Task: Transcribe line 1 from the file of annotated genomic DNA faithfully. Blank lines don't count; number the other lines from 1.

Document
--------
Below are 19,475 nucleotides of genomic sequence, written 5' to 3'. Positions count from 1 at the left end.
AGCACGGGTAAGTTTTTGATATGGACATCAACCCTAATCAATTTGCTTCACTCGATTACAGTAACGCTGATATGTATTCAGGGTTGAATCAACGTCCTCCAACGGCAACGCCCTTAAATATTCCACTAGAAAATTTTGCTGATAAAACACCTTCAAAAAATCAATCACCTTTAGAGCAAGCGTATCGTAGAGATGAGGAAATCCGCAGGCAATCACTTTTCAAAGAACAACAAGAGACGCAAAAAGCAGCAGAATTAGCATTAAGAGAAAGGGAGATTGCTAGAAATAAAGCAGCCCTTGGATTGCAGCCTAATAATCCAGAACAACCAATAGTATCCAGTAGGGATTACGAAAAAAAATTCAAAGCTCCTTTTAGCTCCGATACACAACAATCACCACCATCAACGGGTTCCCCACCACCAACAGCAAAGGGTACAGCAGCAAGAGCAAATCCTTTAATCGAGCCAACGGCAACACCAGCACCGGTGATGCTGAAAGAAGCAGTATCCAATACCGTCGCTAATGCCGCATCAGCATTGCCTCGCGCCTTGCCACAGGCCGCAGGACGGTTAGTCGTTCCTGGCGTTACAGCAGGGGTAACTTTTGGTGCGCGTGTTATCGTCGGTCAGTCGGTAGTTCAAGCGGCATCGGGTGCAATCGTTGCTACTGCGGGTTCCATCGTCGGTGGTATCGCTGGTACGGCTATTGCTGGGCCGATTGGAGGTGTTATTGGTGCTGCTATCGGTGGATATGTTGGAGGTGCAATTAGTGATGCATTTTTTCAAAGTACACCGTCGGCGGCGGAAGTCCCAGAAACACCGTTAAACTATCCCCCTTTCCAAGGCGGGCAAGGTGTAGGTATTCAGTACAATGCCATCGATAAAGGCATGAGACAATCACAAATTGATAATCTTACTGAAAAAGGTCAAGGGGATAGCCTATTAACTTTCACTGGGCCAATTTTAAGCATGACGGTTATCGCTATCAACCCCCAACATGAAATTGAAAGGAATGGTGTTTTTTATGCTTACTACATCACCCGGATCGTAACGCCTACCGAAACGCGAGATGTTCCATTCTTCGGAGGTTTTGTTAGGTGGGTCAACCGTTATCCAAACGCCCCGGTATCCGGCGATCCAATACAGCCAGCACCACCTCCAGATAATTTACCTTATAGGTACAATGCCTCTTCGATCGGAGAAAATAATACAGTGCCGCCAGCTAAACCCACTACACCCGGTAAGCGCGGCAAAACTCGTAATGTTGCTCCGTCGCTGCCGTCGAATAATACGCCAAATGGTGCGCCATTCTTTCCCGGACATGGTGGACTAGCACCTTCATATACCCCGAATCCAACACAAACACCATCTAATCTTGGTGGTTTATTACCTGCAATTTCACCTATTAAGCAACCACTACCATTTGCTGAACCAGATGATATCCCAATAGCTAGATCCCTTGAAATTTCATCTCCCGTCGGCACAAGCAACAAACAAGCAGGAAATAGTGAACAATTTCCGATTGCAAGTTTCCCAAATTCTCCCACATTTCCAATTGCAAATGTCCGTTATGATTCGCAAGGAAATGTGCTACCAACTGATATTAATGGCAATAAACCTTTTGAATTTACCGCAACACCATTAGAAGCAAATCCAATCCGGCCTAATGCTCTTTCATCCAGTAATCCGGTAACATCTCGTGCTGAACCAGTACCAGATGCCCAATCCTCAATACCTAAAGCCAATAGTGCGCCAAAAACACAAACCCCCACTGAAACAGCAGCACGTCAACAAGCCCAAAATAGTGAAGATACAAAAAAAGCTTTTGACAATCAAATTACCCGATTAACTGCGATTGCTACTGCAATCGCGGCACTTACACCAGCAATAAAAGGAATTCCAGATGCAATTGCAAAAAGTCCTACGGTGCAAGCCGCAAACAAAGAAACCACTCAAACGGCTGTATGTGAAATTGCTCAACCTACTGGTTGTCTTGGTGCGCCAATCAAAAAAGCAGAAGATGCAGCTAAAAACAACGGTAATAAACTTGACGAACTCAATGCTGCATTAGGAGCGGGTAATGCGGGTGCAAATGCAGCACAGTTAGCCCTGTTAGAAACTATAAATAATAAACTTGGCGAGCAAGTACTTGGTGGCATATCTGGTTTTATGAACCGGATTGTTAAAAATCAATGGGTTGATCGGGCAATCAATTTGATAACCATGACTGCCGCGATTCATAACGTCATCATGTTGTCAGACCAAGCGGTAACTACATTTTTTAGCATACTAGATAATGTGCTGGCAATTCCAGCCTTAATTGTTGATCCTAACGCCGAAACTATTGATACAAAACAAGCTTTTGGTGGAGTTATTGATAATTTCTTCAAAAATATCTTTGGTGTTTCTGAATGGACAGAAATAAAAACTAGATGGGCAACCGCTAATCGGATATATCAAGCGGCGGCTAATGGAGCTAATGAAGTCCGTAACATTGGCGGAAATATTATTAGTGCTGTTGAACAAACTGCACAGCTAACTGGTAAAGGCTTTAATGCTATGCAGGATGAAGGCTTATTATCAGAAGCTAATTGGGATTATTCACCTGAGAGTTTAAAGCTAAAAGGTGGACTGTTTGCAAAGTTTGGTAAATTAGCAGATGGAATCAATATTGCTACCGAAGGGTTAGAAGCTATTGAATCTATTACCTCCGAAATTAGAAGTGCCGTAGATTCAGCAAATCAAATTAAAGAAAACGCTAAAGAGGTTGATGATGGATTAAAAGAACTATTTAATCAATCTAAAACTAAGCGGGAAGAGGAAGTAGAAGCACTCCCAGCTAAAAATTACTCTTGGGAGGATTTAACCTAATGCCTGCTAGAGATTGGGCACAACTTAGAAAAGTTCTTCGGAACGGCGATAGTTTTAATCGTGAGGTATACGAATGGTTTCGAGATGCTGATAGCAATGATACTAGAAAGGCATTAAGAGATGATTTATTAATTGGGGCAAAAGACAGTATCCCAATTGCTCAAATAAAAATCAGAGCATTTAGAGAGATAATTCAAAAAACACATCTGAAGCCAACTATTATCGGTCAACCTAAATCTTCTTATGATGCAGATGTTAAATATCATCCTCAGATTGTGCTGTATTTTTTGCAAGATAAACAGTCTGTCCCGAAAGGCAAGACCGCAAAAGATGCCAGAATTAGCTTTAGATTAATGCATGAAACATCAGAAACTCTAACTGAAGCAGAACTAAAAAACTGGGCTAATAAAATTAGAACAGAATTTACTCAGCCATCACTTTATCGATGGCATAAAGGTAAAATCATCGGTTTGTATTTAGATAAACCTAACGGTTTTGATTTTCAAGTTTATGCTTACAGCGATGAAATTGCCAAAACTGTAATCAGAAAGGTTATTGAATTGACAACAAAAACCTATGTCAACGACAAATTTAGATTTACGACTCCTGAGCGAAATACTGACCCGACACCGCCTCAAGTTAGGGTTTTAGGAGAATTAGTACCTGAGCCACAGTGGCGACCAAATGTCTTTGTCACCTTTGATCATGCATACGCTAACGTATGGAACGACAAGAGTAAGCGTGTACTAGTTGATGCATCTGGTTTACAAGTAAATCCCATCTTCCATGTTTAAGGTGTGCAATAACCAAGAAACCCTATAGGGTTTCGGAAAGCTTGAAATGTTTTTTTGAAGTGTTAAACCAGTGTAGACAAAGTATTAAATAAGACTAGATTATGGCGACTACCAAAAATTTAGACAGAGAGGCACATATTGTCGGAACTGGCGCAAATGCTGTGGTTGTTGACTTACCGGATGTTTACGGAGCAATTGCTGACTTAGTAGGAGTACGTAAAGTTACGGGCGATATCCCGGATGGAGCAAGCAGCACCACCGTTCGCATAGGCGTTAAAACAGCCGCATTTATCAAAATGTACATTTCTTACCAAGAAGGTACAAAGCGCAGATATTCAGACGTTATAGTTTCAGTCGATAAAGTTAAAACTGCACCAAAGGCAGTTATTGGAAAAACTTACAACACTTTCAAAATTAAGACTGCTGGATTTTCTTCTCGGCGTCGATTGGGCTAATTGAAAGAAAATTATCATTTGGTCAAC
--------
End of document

Below are 19,475 nucleotides of genomic sequence, written 5' to 3'. Positions count from 1 at the left end.